Life sentence for Amrozi would be smarter move
It will be hard to shed a tear for 'smiling bomber' Amrozi if his role in the Bali blasts leads to his death at the hands of an Indonesian firing squad.
His grotesque reaction to the sentence imposed on him in a Denpasar courtroom on Thursday was to grin broadly and give a 'thumbs up' to onlookers, who included relatives of the 202 people murdered in the bloody terrorist attack last October. The 41-year-old mechanic has shown no shred of remorse and has instead revelled in the publicity the trial attracted. He enthusiastically played the role of holy warrior and showed every sign of looking forward to becoming a martyr for his cause. He deserves no sympathy.
But the wisdom of imposing the death penalty in a case such as this must be questioned. Making Amrozi pay the ultimate price for his part in this calculated and brutal act of mass murder will no doubt provide some small measure of comfort to those who lost loved ones in the bombings. They will continue to feel the pain long after the grinning bomber is dead. Screams of 'die Amrozi', such as those heard from one victim in the courtroom, are entirely understandable.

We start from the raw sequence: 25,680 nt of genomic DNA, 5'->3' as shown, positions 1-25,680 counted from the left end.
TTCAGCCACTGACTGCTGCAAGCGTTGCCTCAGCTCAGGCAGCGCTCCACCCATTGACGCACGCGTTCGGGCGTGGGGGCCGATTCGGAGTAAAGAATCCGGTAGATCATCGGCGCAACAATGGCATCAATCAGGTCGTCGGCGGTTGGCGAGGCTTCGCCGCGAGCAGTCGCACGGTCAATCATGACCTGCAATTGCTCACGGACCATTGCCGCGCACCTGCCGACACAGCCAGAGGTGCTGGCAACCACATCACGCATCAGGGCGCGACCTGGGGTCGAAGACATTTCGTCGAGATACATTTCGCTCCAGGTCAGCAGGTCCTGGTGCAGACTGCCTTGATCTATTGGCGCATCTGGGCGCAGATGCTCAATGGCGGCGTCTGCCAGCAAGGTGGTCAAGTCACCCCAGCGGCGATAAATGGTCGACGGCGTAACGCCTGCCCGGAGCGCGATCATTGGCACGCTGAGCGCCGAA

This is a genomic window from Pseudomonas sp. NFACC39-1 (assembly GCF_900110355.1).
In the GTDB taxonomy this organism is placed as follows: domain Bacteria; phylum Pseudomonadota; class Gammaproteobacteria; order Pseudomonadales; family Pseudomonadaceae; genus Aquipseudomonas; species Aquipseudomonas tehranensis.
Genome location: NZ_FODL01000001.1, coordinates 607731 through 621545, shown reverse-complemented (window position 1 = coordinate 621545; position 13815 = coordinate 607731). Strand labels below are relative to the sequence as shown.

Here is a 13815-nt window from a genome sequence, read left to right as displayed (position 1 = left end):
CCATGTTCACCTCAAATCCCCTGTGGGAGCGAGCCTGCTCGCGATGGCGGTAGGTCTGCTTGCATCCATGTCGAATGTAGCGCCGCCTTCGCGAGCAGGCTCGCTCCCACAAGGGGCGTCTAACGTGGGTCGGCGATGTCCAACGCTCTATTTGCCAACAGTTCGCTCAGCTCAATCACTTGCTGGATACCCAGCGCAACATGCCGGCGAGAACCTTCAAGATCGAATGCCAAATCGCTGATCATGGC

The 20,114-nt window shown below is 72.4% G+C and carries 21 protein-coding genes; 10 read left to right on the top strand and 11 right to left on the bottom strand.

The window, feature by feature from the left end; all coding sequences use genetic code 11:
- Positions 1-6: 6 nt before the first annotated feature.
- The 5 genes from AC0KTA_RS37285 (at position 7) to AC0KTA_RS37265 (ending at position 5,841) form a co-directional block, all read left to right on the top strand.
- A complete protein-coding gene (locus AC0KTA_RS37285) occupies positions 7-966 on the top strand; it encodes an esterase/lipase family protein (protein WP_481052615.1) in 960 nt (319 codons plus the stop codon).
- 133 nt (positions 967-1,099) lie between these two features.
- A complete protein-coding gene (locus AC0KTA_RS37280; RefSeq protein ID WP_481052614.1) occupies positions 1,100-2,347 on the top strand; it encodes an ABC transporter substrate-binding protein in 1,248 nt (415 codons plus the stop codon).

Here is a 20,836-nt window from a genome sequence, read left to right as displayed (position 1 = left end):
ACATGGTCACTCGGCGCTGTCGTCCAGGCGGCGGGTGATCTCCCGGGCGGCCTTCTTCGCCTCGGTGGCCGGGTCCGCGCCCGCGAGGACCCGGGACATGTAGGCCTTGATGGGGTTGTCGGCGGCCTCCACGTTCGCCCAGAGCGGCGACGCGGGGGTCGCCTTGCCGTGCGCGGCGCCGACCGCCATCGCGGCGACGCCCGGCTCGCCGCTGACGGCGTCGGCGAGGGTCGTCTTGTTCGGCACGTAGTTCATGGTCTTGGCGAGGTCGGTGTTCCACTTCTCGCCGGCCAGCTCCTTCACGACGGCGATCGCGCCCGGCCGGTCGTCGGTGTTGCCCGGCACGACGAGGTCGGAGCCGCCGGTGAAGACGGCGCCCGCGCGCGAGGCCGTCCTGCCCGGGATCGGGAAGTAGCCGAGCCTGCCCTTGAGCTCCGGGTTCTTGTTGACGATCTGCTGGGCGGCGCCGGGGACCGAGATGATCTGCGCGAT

But not everyone who has suffered as a result of this tragedy wants to see Amrozi face the firing squad. Many would have been happy to see him given life imprisonment instead. There are a number of reasons why this would be preferable.
The moral debate about the rights and wrongs of the death penalty in general plays second place here to the problem of how best to deal with terrorists in an age when murderous fanatics supported by well-organised international groups pose a constant threat. It requires particular care when dealing with Muslim extremists like Amrozi in Indonesia, the world's largest Muslim country.
What is certain is that sending him to the firing squad will not deter others. Groups such as Jemaah Islamiah have no shortage of volunteers for suicide bombings. For them, death is not a penalty: it is the ultimate - although misguided - act of religious devotion. Executing Amrozi will instead have the opposite effect, as he will become a martyr. His death will provide inspiration for others like him and will breed yet more fanatics bent on death and destruction.
Locking him up for life would have a more constructive effect. Not only would it frustrate his twisted aspirations to die for the cause, it would turn him into an enduring symbol of what happens to those who resort to murder. There is nothing glorious about languishing behind bars. As some relatives of the bombing victims have realised, death for Amrozi will give him an easy way out.
The important issue is justice. That has been served by the trial and conviction. Sending Amrozi to his death will be counterproductive. It would be better to let him quietly rot in jail.